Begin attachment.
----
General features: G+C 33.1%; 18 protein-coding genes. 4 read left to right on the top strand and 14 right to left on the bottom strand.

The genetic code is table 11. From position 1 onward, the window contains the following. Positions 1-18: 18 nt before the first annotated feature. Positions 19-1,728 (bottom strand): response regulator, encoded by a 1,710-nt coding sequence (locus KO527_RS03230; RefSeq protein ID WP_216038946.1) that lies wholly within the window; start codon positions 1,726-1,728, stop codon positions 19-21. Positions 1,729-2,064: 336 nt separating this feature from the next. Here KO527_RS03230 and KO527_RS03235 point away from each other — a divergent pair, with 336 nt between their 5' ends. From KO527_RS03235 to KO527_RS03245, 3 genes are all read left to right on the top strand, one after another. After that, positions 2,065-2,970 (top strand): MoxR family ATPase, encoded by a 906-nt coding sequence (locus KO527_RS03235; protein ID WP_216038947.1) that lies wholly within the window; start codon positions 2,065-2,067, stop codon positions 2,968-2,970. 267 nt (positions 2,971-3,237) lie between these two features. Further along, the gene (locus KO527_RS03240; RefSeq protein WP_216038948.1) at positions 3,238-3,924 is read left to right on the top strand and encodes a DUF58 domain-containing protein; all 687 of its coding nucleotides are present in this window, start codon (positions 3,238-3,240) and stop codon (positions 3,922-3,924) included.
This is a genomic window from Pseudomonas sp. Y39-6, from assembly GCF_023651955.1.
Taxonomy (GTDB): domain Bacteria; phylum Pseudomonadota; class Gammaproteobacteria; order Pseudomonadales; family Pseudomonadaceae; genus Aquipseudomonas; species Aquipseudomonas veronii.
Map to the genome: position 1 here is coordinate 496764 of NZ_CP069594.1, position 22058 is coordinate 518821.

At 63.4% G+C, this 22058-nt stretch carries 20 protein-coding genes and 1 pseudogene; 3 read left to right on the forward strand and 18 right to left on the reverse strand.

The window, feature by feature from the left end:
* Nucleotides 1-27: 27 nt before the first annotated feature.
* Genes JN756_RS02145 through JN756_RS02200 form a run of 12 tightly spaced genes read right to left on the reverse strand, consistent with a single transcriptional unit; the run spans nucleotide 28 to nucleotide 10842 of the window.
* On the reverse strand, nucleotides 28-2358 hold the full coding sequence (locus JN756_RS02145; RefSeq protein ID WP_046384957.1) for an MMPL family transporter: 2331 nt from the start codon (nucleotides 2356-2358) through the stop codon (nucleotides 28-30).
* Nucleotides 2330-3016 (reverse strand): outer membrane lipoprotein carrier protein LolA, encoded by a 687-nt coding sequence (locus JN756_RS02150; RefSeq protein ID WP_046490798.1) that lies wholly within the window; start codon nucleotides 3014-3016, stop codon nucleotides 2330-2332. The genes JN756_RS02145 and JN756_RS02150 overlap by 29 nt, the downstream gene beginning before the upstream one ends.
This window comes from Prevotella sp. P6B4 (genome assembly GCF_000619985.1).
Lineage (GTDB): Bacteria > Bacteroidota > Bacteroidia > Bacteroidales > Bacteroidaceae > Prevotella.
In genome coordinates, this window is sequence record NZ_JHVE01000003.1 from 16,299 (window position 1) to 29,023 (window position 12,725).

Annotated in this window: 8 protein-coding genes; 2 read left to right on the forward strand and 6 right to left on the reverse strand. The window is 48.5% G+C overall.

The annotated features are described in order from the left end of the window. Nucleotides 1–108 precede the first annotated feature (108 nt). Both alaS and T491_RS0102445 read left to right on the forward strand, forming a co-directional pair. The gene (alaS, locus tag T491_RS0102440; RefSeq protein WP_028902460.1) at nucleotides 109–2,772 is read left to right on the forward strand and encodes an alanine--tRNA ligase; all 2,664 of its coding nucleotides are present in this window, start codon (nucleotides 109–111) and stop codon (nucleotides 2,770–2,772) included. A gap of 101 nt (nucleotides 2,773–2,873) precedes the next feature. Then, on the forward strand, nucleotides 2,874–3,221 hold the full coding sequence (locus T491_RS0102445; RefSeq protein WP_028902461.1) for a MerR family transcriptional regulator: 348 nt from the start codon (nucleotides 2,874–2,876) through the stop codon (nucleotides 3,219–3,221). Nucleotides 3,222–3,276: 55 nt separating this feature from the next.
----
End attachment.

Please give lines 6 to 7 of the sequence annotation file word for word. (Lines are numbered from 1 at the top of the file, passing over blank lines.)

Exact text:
At 63.4% G+C, this 22058-nt stretch carries 20 protein-coding genes and 1 pseudogene; 3 read left to right on the forward strand and 18 right to left on the reverse strand.

The window, feature by feature from the left end: